Studies and Surveys
- 20mm Survey
- Fall Midwater Trawl
- Fish Salvage Monitoring
- San Francisco Bay Study
- Smelt Larva Survey
- Special Studies
- Spring Kodiak Trawl
- Striped Bass Study
- Sturgeon Study
- Townet Survey
- Zooplankton Study
- All Surveys and Studies
Other BDR Links
7329 Silverado Trail
Napa, CA 94558
2109 Arch Airport Rd
Stockton, CA 95206
Acting Regional Manager:
Stanislaus River Report
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Stanislaus River Basin and Calaveras River Water Use Program|
Threatened and Endangered Species Report - March 1995
Bay Delta and Special Water Projects Division, CA Dept of Fish and Game
Fringed MyotisMyotis thysanodes
Category 2 candidate for listing by the U.S. Fish and Wildlife Service as Threatened or Endangered
Life HistoryThis myotis is characterized by light to dark brown fur, a well developed sagittal crest, large ears that extend 3 to 5 mm beyond the muzzle when laid forward, and a conspicuous fringe of hair along the border of the interfemoral membrane. Body measurements are: total length, 80 to 95 mm; foot, 8 to 11 mm (Ingles 1965); ear, 16 to 19 mm; forearm, 39.8 to 46 mm; and greatest length of skull, 16.2 to 17.2 mm (Hall 1981).
The fringed myotis is distributed from British Columbia south to southern Mexico and in the United States from the west coast to south west Montana, down through Idaho, Utah, the south west quarter of Colorado, New Mexico and western Texas. Three subspecies are recognized with only one, M.t. thysanodes, found in California (Hall 1981).
This bat is found over the majority of California up to 9,350 feet (2850 meters), excluding the Central Valley and southern deserts. It appears to be common locally in main habitats including pinyon-juniper, valley foothill hardwood and hardwood conifer forest from 4,000 to 7,000 feet (1300 to 2200 meters) (Zeiner 1990).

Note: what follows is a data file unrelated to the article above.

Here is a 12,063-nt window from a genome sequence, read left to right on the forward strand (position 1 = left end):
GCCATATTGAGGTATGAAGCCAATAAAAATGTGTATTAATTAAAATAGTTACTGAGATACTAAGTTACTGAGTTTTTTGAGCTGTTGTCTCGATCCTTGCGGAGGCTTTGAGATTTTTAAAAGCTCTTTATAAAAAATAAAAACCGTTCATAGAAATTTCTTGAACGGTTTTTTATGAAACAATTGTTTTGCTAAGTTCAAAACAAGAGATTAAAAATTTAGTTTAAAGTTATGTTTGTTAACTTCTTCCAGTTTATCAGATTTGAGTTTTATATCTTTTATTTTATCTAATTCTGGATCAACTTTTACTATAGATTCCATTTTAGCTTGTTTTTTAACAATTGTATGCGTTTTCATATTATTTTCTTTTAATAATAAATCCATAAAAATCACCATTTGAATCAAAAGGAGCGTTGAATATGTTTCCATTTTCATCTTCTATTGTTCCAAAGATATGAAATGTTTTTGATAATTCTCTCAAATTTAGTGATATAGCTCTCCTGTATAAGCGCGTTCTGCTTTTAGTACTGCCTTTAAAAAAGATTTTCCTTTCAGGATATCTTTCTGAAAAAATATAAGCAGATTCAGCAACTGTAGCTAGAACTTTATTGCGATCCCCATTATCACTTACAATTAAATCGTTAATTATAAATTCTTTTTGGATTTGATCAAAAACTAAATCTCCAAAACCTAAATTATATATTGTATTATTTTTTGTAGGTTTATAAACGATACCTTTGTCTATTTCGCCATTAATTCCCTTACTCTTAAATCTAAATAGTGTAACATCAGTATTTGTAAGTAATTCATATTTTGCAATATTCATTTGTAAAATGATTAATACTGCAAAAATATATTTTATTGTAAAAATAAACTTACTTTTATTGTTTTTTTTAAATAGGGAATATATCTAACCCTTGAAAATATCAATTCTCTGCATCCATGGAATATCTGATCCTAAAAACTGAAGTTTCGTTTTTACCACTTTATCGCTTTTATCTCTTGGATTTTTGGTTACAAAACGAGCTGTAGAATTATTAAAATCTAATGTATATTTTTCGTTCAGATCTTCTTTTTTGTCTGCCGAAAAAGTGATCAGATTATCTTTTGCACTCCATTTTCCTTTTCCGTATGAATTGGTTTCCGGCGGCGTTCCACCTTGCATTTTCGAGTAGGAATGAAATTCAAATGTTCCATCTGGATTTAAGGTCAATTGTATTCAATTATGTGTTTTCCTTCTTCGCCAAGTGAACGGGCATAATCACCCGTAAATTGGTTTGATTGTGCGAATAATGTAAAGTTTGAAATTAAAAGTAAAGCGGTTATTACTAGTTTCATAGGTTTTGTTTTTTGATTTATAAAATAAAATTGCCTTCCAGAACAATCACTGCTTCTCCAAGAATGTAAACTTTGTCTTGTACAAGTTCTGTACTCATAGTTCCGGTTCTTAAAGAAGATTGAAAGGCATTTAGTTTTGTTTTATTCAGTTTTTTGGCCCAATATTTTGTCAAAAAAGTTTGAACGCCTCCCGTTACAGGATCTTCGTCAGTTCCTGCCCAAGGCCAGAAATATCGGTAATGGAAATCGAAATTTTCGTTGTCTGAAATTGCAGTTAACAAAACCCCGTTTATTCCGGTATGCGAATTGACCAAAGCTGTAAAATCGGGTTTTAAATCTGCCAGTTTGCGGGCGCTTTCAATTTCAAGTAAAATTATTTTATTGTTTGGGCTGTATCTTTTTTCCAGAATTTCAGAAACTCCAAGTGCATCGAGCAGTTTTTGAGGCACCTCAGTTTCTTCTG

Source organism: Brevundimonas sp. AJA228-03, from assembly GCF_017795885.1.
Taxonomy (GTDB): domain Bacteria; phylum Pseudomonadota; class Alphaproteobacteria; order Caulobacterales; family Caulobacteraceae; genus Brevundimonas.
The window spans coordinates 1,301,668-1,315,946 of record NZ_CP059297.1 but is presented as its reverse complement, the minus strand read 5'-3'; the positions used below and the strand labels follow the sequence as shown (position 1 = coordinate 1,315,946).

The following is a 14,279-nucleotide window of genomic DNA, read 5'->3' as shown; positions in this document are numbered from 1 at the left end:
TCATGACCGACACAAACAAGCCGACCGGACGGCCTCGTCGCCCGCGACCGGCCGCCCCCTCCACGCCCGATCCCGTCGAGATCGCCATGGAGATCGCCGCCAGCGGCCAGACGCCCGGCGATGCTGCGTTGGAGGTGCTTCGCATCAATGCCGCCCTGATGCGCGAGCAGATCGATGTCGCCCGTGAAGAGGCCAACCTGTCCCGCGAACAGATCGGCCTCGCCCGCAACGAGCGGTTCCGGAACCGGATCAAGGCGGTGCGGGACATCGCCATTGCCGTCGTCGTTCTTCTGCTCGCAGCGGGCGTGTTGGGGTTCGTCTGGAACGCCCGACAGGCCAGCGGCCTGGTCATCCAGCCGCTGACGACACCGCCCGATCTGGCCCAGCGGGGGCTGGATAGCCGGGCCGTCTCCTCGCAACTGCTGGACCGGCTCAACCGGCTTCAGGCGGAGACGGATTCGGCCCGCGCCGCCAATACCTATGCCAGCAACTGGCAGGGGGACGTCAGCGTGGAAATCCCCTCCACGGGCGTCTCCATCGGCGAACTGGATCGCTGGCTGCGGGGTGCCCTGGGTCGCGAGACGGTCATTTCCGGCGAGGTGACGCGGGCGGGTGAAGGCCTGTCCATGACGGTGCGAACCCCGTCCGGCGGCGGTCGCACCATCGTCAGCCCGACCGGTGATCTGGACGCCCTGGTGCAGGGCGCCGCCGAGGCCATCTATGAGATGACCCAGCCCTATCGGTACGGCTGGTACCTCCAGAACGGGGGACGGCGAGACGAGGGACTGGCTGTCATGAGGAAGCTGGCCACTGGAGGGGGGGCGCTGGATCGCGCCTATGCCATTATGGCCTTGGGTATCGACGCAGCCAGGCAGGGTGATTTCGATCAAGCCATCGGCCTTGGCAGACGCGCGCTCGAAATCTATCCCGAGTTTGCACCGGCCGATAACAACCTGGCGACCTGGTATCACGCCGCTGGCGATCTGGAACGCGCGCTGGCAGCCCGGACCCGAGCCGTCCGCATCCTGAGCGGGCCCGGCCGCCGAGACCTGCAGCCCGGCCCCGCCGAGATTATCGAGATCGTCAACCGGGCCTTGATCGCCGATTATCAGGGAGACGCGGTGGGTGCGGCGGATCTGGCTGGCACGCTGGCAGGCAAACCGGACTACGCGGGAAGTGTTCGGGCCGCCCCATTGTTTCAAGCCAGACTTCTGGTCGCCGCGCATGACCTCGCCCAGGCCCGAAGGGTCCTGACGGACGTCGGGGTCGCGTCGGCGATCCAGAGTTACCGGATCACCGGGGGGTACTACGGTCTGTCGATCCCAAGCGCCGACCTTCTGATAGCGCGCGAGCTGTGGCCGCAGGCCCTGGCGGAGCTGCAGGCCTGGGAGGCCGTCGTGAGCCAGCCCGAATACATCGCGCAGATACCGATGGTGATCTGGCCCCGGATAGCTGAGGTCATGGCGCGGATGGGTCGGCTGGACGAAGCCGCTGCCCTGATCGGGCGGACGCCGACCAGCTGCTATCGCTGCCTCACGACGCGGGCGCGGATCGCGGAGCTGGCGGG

M. thysanodes feeds on a variety of insects, primarily beetles, and may feed from the ground or glean insects from foliage. This bat is also capable of hovering and forages in open habitats of streams, lakes, and ponds. Activity begins soon after sunset, usually one to two hours afterward and sometimes four to five hours afterward. This species is fairly tolerant of cold and hibernation occurs from October to March. Short migratory movements to hibernating sites may occur.
This myotis may roost in caves, buildings and crevices with adults and sub adults forming separate groups. Mating occurs in the fall and large maternity colonies of up to 200 individuals form from late April to September. One young is born from May to July, mostly in late June, and lactating females can be found through August.
Findings and ConclusionsThis bat is easily disturbed at roost sites and may be causing a decline in the species. The destruction of suitable roosting sites, pesticide use, eradication from buildings and destruction of foraging habitat could also play a critical role.
The fringed myotis may be found in the upper reaches of the Stanislaus River. Our surveys occurred during the colder part of the year and did not resulted in the capture of any animals.
The project should have minimal impacts on the fringed myotis as long as foraging areas and roosting sites are not destroyed. Further surveys for foraging and roosting areas should be carried out and all sites identified.